Once you have answered these questions and examined your feelings, you might decide not to eat the high caloric food you are craving. At first, taking this type of mental quiz might seem unnatural and uncomfortable. Nevertheless, it is the kind of mental exercise which helps you identify your feelings. Acknowledging your feelings and accepting responsibility for your actions is a very important part of your recovery and long term success.

 

 

Welcome!

This blog is here to assist you in obtaining information about Bariatric Surgery and also give you the opportunity to ask questions you may have. Our hope is that this will encourage you on your journey to better health. If you are interested in our program, you can find links to our Web site for additional information or to find a Bariatric Surgeon. I can always be contacted at 845-333-2123.

Weight Loss Surgery Blog

Orange Regional Medical Center is designated by the American College of Surgeons Metabolic and Bariatric Surgery Accreditation and Quality Improvement Program as an Active MBSAQIP Center. This designation recognizes Orange Regional as demonstrating an unparalleled commitment and ability to consistently deliver the highest level of bariatric surgical care possible. Earning the MBSAQIP Active Center designation also distinguishes Orange Regional from other providers in both professional and patient situations.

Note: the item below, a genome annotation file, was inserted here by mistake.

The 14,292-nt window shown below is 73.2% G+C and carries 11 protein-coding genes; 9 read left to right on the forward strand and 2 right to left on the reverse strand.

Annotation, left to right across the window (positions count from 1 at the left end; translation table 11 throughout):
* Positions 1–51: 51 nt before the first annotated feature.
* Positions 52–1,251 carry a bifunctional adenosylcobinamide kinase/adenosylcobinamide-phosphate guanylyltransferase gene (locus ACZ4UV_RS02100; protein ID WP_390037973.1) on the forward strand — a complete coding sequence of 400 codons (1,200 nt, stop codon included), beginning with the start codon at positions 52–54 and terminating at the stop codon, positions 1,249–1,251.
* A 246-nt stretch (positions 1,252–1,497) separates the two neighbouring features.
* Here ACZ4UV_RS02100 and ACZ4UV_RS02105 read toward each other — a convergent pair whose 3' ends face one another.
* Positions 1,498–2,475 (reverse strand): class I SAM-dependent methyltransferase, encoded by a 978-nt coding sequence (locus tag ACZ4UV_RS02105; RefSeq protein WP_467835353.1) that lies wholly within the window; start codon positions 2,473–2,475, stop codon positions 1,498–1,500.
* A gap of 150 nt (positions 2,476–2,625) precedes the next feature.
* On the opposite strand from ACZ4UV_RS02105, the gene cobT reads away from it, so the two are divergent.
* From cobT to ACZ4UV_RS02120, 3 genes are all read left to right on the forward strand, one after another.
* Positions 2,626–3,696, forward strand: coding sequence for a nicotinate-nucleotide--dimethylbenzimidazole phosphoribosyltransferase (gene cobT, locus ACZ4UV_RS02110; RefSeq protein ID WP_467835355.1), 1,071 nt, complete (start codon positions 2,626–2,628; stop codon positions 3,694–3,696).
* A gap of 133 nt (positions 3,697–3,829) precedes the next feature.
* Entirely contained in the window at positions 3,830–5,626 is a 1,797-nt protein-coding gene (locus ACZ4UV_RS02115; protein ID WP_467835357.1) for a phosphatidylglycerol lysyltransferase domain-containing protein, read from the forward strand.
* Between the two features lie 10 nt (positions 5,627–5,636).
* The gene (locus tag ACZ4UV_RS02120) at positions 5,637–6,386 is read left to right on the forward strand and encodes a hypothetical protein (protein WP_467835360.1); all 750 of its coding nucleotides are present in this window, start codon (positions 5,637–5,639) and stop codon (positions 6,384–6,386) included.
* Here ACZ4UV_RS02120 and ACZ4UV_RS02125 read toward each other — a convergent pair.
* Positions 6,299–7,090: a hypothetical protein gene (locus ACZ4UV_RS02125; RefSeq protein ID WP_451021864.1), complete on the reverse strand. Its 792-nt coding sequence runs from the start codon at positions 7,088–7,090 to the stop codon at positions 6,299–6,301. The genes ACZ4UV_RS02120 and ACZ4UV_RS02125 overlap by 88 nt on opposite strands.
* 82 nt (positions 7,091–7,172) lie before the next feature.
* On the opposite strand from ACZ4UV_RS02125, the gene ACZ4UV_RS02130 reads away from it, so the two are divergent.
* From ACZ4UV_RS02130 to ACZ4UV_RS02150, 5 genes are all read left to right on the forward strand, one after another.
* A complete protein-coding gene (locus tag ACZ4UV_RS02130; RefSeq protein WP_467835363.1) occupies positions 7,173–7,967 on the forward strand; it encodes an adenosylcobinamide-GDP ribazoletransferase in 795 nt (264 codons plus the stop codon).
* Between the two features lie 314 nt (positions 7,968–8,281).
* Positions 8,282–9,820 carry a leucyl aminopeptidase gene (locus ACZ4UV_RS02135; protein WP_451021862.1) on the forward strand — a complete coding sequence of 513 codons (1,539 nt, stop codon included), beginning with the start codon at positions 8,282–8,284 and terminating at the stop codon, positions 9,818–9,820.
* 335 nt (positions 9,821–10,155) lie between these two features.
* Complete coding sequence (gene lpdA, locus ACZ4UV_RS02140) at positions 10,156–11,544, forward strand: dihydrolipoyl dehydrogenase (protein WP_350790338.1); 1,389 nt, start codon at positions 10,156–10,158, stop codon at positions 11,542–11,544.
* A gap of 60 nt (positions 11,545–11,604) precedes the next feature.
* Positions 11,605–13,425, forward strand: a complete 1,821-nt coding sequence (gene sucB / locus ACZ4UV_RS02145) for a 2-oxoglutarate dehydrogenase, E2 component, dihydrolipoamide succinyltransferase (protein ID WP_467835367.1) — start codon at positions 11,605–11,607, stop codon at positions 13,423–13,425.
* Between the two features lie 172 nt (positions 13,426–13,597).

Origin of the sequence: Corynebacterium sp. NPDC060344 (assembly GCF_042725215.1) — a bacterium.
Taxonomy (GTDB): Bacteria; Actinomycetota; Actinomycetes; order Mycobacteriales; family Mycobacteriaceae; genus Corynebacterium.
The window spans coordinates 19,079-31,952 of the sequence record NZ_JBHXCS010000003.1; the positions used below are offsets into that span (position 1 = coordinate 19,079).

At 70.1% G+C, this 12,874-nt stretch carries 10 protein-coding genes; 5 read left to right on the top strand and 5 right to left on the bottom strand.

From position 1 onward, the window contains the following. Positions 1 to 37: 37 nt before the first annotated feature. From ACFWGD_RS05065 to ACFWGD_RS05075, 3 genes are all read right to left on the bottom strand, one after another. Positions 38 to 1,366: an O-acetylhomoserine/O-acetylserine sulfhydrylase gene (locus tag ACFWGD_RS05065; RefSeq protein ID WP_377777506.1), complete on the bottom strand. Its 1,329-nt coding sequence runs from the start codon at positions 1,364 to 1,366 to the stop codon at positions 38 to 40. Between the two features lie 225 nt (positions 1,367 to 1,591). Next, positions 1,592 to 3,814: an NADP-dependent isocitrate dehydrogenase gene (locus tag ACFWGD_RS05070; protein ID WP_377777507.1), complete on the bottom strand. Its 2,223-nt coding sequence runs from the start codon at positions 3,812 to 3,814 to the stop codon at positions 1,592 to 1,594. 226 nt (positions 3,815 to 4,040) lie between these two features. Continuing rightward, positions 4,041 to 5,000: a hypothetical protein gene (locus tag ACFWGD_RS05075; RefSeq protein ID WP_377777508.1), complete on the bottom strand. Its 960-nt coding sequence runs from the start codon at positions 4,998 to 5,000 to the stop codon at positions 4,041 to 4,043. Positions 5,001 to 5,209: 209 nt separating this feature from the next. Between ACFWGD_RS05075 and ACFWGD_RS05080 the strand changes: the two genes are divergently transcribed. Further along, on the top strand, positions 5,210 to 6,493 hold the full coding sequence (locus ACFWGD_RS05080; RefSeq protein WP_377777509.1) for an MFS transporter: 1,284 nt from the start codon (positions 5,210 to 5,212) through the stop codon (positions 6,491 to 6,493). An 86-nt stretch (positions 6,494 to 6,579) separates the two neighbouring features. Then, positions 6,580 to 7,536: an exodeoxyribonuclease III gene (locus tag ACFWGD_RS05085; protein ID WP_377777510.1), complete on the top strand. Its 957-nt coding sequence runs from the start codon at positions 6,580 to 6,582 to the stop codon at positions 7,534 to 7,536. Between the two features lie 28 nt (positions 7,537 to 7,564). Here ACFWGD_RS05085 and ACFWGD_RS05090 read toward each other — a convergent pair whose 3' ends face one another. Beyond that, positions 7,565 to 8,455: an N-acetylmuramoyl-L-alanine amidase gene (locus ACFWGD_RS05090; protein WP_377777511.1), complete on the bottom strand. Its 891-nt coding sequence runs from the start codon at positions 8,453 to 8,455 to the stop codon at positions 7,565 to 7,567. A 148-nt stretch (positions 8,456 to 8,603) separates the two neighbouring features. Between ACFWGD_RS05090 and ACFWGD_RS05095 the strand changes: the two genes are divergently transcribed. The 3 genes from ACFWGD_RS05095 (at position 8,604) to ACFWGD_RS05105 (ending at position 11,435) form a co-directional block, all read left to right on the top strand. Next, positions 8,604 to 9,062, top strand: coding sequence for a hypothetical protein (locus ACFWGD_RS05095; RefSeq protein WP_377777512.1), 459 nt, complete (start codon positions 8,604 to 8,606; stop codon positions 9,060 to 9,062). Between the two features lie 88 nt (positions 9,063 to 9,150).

Orange Regional Medical Center offers three minimally-invasive weight-loss procedures called Gastric Bypass, Gastric Banding and Sleeve Gastrectomy. These bariatric services can help you get back on track to living a fuller, healthier, more active life. And because these leading-edge procedures are offered right here in this community, you won't have to travel far from home to receive the best in quality care.

To learn more about bariatric services at Orange Regional Medical Center, visit http://www.ormc.org/bariatrics

About Seth Judd, M.D.

Dr. Judd received his Medical Degree from Sint Eustatius School of Medicine, Netherlands, Antilles. He completed a Residency in General Surgery at Harrisburg Hospital, Harrisburg, PA, where he served as Chief Resident. Dr. Judd completed a Fellowship in Minimally Invasive and Bariatric Surgery at Penn State Hershey Medical Center, Hershey, PA. He is a member of The Society of American Gastrointestinal and Endoscopic Surgeons (SAGES), The Society of Laparoendoscopic Surgeons (SLS) and The American College of Surgeons.

About Janet Kovler

Janet Kovler, M.S., R.D., C.D.N., C.D.E. is Orange Regional's Bariatric Surgery Program Manager. She received her Bachelor of Science Degree in Dietetics from the State University College at Oneonta and her Master of Science in Education from Queen’s College University. She is a Certified Diabetes Educator, a Registered Certified Dietitian, an American Heart Association Certified Cardiovascular Counselor and a member of Phi Upsilon Omicron National Honor Society. She brings more than 27 years of clinical, educational and leadership experience to Orange Regional.